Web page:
'Your papers, please' must never be heard in America
Independent voices from the TWT Communities
Gloria Steinem has a veil over her eyes. She is obviously quite blind to life in Saudi Arabia and several other Middle Eastern countries ("Gloria Steinem compares U.S. 'reproductive freedom' limits to Saudi Arabian subjugation of women," Web, April 22). Having spent considerable time in Saudi Arabia in several cities and with Saudis there and in the United States, I can say it is inconceivable that any person with a modicum of grounding in reality or common sense could make such a statement as Ms. Steinem did.
Longtime feminist activist Gloria Steinem compared some state-level efforts in the U.S. to limit "reproductive freedom" to the wide-ranging and intrusive controls on women in the male-dominated kingdom of Saudi Arabia.
The new PBS show "Women Who Make America" is misnamed. As I watched it and looked at all those very wealthy, aging feminists who spearheaded the legalization of abortion so many years ago, the thought occurred to me that a more precise name for the show would be "Women Who Make Millions off the Real Women Who Make America."
The fight for women's equality first had to argue that it was a fight worth having.
Do Meryl Streep, Anne Hathaway and Helen Mirren really need a category just for women _ a singular kind of affirmative action _ to snare one of Hollywood's favorite accessories, an Oscar, Emmy or Screen Actors Guild trophy?
The helpless little lady, who depends on a man to defend her honor, her ego and her perks, was thought to have been driven out of town by the feminists. But she’s back. President Obama, who demonstrated in the election just past that he’s still the tall, dark and handsome prince of feminine fantasy, stepped up manfully to defend the honor of Susan E. Rice, the ambassador to the United Nations who eagerly joined the spinning of the enormous fib that the terrorist attack on the U.S. Consulate in Benghazi was about a homemade video.
Sex is always interesting, but mix it with politics in a presidential campaign and it becomes downright sensational. First Amendment guarantees of free speech get lost in the protest when homosexual couples meet to make out at Chick-fil-A.
Gloria Steinem was wrong. Once in a fit of frustration, she rolled her eyes, stamped her feet and declared that "a woman needs a man like a fish needs a bicycle." This became a battle cry in the war between the sexes.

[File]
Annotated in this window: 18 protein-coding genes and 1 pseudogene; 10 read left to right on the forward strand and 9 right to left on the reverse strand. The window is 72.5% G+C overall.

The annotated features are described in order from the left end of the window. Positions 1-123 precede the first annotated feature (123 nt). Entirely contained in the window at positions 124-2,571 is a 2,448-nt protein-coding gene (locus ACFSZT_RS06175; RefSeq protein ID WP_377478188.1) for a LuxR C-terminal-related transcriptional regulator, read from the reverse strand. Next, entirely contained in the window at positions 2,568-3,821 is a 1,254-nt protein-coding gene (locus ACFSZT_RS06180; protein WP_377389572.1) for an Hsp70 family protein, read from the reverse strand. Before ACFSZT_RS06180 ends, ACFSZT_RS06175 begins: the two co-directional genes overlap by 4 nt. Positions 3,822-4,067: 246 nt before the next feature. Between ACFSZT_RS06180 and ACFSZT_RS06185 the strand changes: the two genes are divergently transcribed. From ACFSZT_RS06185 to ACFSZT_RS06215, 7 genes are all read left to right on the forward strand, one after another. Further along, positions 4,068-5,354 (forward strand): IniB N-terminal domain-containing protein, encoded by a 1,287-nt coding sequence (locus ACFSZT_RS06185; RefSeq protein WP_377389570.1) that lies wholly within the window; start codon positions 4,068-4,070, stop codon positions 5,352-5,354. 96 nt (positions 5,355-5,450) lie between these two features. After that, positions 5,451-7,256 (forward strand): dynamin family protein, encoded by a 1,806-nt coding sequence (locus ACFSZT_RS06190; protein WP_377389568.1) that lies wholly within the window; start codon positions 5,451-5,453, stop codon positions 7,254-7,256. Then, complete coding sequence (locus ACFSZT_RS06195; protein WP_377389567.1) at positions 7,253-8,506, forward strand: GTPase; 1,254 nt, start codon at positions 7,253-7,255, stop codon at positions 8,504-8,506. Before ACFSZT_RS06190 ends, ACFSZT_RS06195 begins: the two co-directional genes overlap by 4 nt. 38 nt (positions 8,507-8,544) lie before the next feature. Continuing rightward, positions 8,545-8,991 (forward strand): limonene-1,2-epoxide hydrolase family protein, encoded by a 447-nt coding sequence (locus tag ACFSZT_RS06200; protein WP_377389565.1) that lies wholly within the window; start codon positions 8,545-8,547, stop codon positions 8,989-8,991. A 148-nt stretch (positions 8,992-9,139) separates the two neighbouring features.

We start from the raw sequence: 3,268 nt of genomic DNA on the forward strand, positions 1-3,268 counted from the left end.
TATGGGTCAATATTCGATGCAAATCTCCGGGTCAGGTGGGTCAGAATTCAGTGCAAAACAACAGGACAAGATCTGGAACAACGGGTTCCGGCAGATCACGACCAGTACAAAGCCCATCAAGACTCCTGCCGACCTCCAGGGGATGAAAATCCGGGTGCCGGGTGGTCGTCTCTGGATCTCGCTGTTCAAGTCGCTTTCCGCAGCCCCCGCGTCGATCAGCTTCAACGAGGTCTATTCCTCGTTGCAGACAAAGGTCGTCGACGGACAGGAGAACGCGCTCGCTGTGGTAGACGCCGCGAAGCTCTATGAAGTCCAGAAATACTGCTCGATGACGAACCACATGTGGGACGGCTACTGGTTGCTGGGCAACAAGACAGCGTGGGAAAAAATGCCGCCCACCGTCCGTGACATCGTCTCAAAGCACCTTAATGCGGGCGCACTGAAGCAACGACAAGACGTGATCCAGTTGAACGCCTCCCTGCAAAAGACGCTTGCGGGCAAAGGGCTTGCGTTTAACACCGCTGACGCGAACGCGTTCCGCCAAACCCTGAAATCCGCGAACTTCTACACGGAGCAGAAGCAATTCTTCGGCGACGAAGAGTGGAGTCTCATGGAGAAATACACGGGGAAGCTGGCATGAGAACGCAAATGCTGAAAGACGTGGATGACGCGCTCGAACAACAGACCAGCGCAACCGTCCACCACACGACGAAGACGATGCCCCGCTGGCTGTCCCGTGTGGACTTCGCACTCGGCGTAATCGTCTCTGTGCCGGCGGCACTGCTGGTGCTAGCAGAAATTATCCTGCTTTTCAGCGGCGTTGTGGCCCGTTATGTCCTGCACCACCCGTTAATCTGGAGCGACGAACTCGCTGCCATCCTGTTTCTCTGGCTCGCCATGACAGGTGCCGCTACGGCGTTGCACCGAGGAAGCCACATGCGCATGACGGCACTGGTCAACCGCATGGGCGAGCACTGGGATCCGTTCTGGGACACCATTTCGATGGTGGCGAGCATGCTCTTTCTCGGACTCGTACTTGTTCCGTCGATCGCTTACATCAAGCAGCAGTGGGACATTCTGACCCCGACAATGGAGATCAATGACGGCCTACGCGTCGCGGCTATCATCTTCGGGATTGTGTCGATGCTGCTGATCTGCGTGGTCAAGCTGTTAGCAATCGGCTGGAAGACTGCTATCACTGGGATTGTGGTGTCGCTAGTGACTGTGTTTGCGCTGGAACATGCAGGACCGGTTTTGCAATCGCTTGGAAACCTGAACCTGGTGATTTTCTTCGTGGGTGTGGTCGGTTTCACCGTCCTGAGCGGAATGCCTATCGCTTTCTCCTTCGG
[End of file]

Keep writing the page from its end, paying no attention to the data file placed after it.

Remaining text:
Space used to be a man's world. Then came Sally Ride, who blazed a cosmic trail into orbit for U.S. women. With a pitch perfect name out of a pop song refrain, she joined the select club of American space heroes the public knew by heart: Shepard, Glenn, Armstrong and Aldrin.
Gloria Steinem has joined a new revolution _ the e-book revolution.
Meryl Streep is fresh off her Oscar win for playing Margaret Thatcher. But she had an entire theater at Lincoln Center wondering if an even better role for her would be a political icon closer to home: Hillary Rodham Clinton.
Republican presidential hopeful Mitt Romney turns 65 on Monday. Frequently attired in jeans and shirtsleeves, Mr. Romney is not embracing geezerhood, though he has 16 grandchildren. Neither is Rep. Ron Paul, 76, who would rather be pedaling a Cannondale bike; Rick Santorum, 53, who has a 3-year-old child; or Newt Gingrich, 68, who cultivates the dynamic statesman look with perfectly tailored suits.
I like to think of Sandra Fluke's contretemps with the madly admired Rush Limbaugh as, well, a fluke. She objected to his joke about her being "a slut" and "a prostitute," and, hesto presto, the part-time Georgetown University law student struck pay dirt. You object to my characterization of her as "part-time"?
His wife couldn't be there herself to accept her honor. So Mark Kelly, husband of recovering congresswoman Gabrielle Giffords, spoke on her behalf. But, he made clear, his wife was still running the show.
The war between the sexes will never be easy to win because there are too many incentives for men and women to lay down their arms and call for a truce, if not a tryst. Nothing is more powerful than that image of Adam giving up all for Eve. He chose to leave paradise and work for a living rather than lose the woman he loved. (Besides, he couldn't spare another rib.)
The subjugation of women in the slowly evolving traditional Islamic society is "different in degree but not in kind from the opposition we see in this country in state legislatures to reproductive freedom as a basic human right," said Ms. Steinem in a discussion at the Tribeca Film Festival in New York, according to the Associated Press. "Part of the commonality for me comes out of the profound recognition that it's all about controlling reproduction, and that means controlling women's bodies."